The average American is now feeling financially well

This year, feelings among Americans about their financial well-being are improving, according to Bank of America’s  (BAC)  14th Annual Workplace Benefits Report.

But that doesn’t mean there are not worries workers confront.

READ MORE: Percentage of American Workers Feeling Financially Well Rises to 47%

Forty-seven percent of Americans report positive thoughts about their own financial situations in 2024. That is an improvement over 2023’s number of 42%.

Economic uncertainty among employees remains a substantial worry, but the report said that uncertainty is down from 63% in 2023 to 53% in 2024.

There are other important things to consider. Among those is the earnings gap between men and women in their careers.

Feelings about financial wellness between genders is apparent in the study.

Fifty-three percent of men say they are experiencing good financial wellness, while only 36% of women report those sentiments.

And the cost of living also factors in to the equation in one big way.

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Inflation worries concern workers

Bank of America examined Americans’ fears about inflation, an issue that simply persists, even though the rate of increasing prices has been dialed back during the past couple of years.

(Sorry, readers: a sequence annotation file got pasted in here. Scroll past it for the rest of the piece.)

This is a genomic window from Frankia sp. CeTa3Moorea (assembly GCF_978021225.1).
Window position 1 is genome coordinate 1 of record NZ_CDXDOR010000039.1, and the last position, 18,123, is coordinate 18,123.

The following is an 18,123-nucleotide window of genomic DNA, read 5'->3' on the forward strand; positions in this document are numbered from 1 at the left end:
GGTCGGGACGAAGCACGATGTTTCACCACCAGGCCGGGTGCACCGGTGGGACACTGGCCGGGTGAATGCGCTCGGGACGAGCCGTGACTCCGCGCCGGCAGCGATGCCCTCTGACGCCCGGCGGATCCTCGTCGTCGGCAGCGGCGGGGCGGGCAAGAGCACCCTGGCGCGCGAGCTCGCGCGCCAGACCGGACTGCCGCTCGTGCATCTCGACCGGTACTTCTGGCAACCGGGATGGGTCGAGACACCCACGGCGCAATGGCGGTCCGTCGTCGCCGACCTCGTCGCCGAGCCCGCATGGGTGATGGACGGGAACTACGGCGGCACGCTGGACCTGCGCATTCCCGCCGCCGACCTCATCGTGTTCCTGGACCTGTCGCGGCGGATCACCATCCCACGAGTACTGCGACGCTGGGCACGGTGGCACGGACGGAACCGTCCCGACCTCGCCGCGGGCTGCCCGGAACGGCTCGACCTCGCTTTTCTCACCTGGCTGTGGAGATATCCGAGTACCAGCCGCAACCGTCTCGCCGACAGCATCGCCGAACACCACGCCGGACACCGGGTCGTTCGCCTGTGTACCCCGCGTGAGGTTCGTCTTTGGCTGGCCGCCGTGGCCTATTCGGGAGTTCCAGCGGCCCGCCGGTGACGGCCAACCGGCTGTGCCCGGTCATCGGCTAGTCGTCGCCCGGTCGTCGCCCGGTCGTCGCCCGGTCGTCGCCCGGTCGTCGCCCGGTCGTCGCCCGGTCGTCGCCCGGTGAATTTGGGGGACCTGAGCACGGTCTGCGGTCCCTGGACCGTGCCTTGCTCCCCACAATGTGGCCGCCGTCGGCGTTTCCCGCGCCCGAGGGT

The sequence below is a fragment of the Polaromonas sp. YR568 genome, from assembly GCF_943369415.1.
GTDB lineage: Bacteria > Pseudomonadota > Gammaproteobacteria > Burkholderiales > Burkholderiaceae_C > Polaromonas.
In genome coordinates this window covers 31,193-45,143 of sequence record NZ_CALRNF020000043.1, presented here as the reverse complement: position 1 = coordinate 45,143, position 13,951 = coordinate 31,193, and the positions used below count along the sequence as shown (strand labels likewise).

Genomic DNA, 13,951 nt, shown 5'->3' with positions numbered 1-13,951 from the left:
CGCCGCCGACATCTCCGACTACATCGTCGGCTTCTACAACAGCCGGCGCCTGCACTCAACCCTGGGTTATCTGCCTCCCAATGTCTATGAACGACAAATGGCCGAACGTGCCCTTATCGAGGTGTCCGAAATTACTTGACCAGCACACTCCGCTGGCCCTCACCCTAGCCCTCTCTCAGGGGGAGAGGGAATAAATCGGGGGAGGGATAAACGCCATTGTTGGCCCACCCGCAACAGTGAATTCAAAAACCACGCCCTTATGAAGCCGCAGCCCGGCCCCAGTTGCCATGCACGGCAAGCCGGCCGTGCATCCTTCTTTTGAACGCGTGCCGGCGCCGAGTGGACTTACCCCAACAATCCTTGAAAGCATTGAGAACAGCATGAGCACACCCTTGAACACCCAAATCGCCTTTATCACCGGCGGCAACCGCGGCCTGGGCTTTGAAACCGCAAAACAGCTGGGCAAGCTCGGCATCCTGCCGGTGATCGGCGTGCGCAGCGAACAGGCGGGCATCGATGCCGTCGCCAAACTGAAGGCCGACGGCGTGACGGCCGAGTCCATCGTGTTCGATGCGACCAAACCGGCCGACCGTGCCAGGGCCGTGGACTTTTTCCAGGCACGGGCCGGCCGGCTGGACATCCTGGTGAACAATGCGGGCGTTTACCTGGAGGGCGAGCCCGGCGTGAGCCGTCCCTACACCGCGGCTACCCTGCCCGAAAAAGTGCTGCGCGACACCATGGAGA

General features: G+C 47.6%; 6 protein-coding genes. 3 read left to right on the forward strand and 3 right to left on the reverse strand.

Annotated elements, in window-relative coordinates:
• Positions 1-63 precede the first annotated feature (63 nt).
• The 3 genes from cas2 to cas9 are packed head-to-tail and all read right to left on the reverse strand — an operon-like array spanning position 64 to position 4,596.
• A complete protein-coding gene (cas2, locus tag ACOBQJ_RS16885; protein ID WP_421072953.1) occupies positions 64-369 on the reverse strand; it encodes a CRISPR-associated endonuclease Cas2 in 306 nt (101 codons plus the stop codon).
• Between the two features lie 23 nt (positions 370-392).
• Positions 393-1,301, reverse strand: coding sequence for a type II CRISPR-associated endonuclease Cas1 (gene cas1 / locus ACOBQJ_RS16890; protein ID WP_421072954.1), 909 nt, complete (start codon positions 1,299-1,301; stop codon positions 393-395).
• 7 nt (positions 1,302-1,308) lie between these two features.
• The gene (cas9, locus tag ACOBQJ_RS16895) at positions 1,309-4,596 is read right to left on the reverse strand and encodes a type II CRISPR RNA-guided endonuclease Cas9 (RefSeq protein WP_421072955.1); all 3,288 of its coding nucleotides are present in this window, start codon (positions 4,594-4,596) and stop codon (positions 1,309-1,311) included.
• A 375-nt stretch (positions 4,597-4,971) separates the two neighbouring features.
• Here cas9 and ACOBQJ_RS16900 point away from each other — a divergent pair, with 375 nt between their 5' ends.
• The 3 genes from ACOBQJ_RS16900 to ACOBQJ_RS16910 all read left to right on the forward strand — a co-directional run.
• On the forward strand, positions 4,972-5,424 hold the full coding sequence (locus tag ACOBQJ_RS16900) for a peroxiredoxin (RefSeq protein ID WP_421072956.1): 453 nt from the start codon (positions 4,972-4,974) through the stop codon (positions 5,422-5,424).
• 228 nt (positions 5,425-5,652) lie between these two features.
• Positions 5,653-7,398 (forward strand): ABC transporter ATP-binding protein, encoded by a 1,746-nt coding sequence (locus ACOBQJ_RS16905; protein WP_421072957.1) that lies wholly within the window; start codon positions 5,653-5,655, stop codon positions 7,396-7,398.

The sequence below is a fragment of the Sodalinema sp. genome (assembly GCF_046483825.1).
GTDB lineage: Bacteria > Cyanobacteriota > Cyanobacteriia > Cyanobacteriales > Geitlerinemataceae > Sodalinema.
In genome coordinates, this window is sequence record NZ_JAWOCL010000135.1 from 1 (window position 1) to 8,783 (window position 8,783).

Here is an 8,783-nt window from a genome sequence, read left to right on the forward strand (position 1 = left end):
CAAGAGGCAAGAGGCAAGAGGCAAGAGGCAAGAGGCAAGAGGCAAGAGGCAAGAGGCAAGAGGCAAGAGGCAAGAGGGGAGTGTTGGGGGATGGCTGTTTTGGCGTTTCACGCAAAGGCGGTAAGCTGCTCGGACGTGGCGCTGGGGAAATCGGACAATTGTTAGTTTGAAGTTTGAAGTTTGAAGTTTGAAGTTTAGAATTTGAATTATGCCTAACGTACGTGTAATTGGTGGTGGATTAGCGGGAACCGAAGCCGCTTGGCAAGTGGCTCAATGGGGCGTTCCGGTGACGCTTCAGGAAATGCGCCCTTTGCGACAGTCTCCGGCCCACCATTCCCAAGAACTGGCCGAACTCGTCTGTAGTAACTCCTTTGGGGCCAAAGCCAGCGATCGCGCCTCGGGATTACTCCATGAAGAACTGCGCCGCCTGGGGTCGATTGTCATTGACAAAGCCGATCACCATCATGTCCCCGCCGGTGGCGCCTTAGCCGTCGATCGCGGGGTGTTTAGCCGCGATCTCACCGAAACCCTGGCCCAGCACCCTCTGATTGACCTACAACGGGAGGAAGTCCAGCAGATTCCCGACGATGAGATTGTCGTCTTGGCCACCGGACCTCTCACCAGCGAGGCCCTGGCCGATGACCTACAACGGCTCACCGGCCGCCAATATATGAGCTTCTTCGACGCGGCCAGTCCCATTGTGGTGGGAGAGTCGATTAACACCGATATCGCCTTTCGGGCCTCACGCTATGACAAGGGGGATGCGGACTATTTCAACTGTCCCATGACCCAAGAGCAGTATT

The cost of groceries don’t go down when inflation numbers only stop rising, for example. They just rise a little less.

So 76% of employees, understandably, are saying that inflation is moving faster than their improvement in income. In June 2023, 67% reported that fact.

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There are a number of other considerations when looking at the data from the Bank of America report that surveyed nearly 1,000 employees and greater than 800 employers.

That included retirement preparedness, which remains an important part of many Americans’ concerns.

A person is seen calculating retirement savings, Medicare and Social Security benefits. A Bank of America report explains how workers are feeling better about their finances.


Other key notes from the Bank of America report

Discussions about workers and their finances often involve how they are talking about limiting expenses.

Six in ten of them say they are cutting back. Eliminating debt, stopping shopping for unnecessary items and contributing to their emergency funs are among those efforts.

Check out the top savings rates in June, sponsored by GOBankingRates (paid partner)

One fact that emerged from the report is that job loyalty remains high. Seventy percent of workers said they are planning to remain in their current roles for the next year.

And good management of work-life balance was a big part of the reason for people to keep their jobs. Others looking for alternative positions cited compensation (52%) and searching for career growth at 45%.

The report explains how the number of people looking at long-term savings are increasing. That was up from 31% in 2023 to 33% in 2024.

Americans describe this as their top financial goal, which was different in 2024 from that description in 2023. Last year, U.S. workers said their big goal was short-term financial needs.

Debt assistance from employers is also a benefit more commonplace than in the past.

Employers surveyed had a 37% rate helping their workers deal with debt. That often includes helping them with student loans.

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